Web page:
Forest Health Program
Gina Davis - Forest Health and Stewardship Program Manager
Tom Eckberg - Forest Health Specialist
Stephani Sandoval - Gypsy Moth Data Coordinator
Address/Phone/Fax: Idaho Department of Lands, Coeur d'Alene Staff Office, 3284 West Industrial Loop, Coeur d'Alene ID 83815; phone (208) 769-1525; fax (208) 769-1524
Or contact one of our 10 Area Offices throughout Idaho
>> 2012 Aerial Detection Survey Map - posted March 13, 2013
>> A Field Guide to Diseases & Insect Pests of Northern & Central Rocky Mountain Conifers [See Additional Information and Forms - this page]
(photo left) 2006 damage caused by Douglas-fir Beetle - Eastern Idaho [click on photo for larger view]
The mission of the forest health program is to provide technical service, training and financial assistance designed to minimize insect and disease risk and hazard. We define risk as the probability that a given stand will become infested with a specific pest. The intensity of damage is a measure of hazard. In terms of bark beetles, hazard increases as stands age and density increases.
Forest health should be the primary focus of the best management of forest lands. Healthy forests produce a wealth of services, including timber, water and air quality, wildlife, resiliency to fire and recreation. The program focuses on three core activities: Prevention, Suppression and Restoration.
Prevention is the best means to ensure your forest can withstand stress and subsequent pest infestation. Treatments having a prevention focus result in reduction of risk and hazard; thinning dense stands, applying preventative chemical barriers, pruning and favoring existing tree species most resistant to forest pests are good examples.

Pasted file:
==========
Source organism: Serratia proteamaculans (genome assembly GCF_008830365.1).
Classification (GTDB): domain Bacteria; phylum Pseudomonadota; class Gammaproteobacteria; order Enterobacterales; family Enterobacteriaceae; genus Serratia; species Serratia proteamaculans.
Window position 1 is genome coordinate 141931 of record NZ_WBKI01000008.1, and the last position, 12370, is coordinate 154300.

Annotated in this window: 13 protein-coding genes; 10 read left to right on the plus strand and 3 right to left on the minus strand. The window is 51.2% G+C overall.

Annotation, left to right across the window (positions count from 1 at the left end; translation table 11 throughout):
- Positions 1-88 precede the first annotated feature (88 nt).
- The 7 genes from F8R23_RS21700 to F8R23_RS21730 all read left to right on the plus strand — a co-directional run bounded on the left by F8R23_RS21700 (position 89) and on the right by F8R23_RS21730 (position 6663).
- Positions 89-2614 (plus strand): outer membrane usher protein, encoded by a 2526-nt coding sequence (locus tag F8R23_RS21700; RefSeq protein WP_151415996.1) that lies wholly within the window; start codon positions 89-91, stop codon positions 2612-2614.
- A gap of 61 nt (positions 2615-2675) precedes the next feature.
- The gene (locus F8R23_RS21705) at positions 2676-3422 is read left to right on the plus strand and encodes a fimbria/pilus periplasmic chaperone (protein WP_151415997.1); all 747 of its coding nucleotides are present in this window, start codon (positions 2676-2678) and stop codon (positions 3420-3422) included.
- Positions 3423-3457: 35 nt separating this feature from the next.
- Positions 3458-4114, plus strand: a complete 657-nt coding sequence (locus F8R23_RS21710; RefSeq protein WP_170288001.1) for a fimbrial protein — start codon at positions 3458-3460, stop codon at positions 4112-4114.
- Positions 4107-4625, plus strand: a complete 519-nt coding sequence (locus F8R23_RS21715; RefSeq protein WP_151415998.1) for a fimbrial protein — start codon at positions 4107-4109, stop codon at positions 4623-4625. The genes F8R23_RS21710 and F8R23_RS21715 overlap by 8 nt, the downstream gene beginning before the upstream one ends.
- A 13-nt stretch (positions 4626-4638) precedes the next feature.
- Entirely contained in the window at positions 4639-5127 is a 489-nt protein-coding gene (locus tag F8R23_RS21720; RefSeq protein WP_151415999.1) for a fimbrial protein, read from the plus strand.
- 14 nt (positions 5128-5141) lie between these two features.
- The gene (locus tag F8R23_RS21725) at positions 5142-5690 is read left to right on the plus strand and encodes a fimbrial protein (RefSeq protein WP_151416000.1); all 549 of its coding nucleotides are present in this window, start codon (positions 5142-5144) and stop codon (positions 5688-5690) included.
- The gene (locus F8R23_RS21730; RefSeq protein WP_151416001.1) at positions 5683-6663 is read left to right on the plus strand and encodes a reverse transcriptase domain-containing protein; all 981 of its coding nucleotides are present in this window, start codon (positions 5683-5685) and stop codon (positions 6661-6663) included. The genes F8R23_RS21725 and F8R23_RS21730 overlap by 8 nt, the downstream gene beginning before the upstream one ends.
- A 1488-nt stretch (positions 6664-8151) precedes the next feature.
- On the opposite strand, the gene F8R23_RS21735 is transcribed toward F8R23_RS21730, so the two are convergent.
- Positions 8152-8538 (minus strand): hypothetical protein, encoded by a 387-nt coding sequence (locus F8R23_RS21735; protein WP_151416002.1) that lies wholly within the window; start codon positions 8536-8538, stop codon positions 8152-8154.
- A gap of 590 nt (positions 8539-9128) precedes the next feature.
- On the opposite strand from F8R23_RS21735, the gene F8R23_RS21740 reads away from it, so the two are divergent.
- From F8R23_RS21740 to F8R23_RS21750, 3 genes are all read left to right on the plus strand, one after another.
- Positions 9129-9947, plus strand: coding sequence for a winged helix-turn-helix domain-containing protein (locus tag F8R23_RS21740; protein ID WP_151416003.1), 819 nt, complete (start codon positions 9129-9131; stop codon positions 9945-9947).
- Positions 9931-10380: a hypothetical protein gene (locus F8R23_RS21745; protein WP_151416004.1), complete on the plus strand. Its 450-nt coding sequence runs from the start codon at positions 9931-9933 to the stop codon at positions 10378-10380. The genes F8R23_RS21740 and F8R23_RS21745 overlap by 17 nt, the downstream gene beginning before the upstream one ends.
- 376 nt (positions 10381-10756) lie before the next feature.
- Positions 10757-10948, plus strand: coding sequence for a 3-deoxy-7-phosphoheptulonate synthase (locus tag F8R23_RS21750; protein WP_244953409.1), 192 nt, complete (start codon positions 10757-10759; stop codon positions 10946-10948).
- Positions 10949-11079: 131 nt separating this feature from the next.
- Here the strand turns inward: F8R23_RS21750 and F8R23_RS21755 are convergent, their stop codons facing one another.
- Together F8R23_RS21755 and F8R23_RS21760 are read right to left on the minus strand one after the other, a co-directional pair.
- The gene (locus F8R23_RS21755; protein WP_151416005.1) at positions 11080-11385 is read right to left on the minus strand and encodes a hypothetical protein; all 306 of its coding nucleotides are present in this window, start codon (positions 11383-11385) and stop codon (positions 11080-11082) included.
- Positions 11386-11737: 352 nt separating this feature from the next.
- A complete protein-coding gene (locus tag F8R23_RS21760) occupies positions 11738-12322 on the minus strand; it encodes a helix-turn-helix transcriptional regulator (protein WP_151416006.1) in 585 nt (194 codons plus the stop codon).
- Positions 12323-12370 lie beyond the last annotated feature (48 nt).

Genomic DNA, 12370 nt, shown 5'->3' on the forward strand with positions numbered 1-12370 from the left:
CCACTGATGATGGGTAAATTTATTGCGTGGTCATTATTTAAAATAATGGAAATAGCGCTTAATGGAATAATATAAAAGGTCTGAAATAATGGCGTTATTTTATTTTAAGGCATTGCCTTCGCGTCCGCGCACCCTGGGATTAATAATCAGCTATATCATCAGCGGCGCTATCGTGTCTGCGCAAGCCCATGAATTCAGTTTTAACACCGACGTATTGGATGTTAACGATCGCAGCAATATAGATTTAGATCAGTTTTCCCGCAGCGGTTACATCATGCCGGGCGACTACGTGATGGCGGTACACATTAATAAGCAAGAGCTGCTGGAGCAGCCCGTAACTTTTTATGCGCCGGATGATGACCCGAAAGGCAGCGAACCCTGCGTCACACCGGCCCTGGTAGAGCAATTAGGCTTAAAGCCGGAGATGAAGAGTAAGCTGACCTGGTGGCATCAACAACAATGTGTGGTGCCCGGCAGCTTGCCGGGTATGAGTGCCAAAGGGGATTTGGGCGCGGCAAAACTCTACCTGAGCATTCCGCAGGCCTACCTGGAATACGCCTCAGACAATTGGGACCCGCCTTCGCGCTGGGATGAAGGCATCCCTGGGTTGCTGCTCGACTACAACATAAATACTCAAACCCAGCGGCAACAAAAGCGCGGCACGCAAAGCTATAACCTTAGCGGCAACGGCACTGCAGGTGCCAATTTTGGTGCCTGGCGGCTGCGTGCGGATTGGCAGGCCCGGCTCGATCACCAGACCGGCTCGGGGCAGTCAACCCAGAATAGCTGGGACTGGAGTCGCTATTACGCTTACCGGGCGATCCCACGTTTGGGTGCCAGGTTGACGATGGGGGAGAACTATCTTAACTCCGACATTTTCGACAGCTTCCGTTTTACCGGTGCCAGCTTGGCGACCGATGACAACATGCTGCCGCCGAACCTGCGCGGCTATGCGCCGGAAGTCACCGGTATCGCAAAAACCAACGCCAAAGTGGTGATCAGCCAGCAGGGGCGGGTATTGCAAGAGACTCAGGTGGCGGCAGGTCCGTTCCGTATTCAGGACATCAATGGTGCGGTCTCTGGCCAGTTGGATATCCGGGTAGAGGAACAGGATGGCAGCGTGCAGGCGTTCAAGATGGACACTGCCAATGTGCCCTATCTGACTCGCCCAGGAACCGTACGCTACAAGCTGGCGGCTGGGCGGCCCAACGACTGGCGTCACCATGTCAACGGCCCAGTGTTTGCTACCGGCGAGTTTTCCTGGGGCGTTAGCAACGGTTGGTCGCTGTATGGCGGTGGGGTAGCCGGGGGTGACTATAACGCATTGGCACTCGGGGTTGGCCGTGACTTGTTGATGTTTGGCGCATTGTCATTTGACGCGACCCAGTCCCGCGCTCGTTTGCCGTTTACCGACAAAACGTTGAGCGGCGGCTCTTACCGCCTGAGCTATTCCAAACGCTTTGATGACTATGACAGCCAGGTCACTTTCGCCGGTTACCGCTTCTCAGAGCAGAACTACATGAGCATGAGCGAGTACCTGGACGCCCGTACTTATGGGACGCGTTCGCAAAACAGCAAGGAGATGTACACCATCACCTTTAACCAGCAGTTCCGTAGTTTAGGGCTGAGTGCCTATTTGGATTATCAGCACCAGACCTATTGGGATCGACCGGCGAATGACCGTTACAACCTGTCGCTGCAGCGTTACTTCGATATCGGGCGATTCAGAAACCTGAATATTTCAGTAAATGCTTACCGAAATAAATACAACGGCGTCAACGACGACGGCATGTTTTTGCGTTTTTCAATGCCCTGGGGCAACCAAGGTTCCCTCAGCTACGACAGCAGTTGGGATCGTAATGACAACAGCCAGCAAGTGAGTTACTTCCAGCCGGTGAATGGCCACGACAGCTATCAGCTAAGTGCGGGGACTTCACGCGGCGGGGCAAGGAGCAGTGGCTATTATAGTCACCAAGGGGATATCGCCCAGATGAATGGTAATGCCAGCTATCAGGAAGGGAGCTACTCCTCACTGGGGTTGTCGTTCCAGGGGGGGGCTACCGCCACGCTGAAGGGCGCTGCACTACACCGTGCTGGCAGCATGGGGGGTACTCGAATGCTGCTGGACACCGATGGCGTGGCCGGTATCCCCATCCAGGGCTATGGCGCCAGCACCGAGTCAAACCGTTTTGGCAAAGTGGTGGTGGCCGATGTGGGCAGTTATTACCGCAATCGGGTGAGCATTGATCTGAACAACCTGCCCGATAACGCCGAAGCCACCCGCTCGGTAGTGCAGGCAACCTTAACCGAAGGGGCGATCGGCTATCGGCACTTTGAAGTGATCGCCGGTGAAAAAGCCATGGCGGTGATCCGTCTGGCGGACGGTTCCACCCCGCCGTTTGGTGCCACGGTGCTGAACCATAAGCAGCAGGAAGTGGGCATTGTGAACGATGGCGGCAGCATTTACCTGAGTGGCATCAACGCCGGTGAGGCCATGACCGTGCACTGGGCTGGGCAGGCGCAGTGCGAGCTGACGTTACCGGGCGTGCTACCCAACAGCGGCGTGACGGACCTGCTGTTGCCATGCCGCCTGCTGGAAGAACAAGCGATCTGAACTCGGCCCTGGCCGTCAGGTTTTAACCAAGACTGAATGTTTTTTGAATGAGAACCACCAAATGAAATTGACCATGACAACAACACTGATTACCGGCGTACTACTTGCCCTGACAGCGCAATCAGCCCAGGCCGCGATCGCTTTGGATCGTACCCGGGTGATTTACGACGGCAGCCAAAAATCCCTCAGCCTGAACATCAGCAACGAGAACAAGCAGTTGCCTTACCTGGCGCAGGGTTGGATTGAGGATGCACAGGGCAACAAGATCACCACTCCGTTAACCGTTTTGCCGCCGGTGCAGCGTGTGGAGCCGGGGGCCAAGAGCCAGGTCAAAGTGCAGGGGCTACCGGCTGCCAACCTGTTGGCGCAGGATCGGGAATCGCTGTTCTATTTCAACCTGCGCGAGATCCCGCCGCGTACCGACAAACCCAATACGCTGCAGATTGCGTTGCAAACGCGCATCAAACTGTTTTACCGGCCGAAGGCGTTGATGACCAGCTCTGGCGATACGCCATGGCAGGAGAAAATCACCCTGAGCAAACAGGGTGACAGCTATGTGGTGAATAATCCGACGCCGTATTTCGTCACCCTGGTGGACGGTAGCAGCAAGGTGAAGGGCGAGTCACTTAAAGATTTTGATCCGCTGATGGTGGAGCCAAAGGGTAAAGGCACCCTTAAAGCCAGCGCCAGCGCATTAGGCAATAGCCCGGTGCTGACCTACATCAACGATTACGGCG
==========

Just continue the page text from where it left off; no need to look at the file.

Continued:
Suppression activities are used to mitigate existing outbreaks. Treatments typically include removing infested trees and killing insects and diseases with chemicals.
Restoration activities are used to re-establish species to a site that was ravaged previously by pest outbreaks. Planting is the most common treatment used in restoration efforts.
(photo right) 2006 Western Spruce Budworm infestation - Eastern Idaho [click on photo for larger view]
Insects and diseases play an important role in maintaining the health and vitality of Idaho’s forests. Under normal circumstances these organisms recycle dead trees to the forest floor providing nutrients to the next generation of trees. Drought, fire exclusion and poor management practices have created stressful conditions that are favorable to extensive outbreaks of forest pests, tipping this balance. If threats from native pests were not enough, Idaho faces serious risks from exotic pests such as gypsy moth and white pine blister rust.
Regardless of its cause, national climate data suggests much of the western US has warmed almost 2°F and become drier over the last century. With temperatures expected to rise from 4 to 12°F over the next century, we can expect stressors to increase dramatically in our forests. Insects and diseases, for instance, will respond favorably to climate change. Because they are cold blooded, we can expect better insect survival, shorter life cycles, and more generations per season, leading to higher insect populations. Higher populations, in turn, will add pressure to our increasingly climate-stressed forests, possibly increasing catastrophic tree losses from insect outbreaks and wildfires.
There may be a silver lining to this bleak picture. By actively managing our forests to promote tree species diversity and, at the same time aggressively managing stands to reduce tree density and age, we will build a forest that may be able to withstand the combined ravages of climate, fire and pests.
• Why are Some Forests Clearcut? An Article by the Idaho Forest Products Commission^ Top of page
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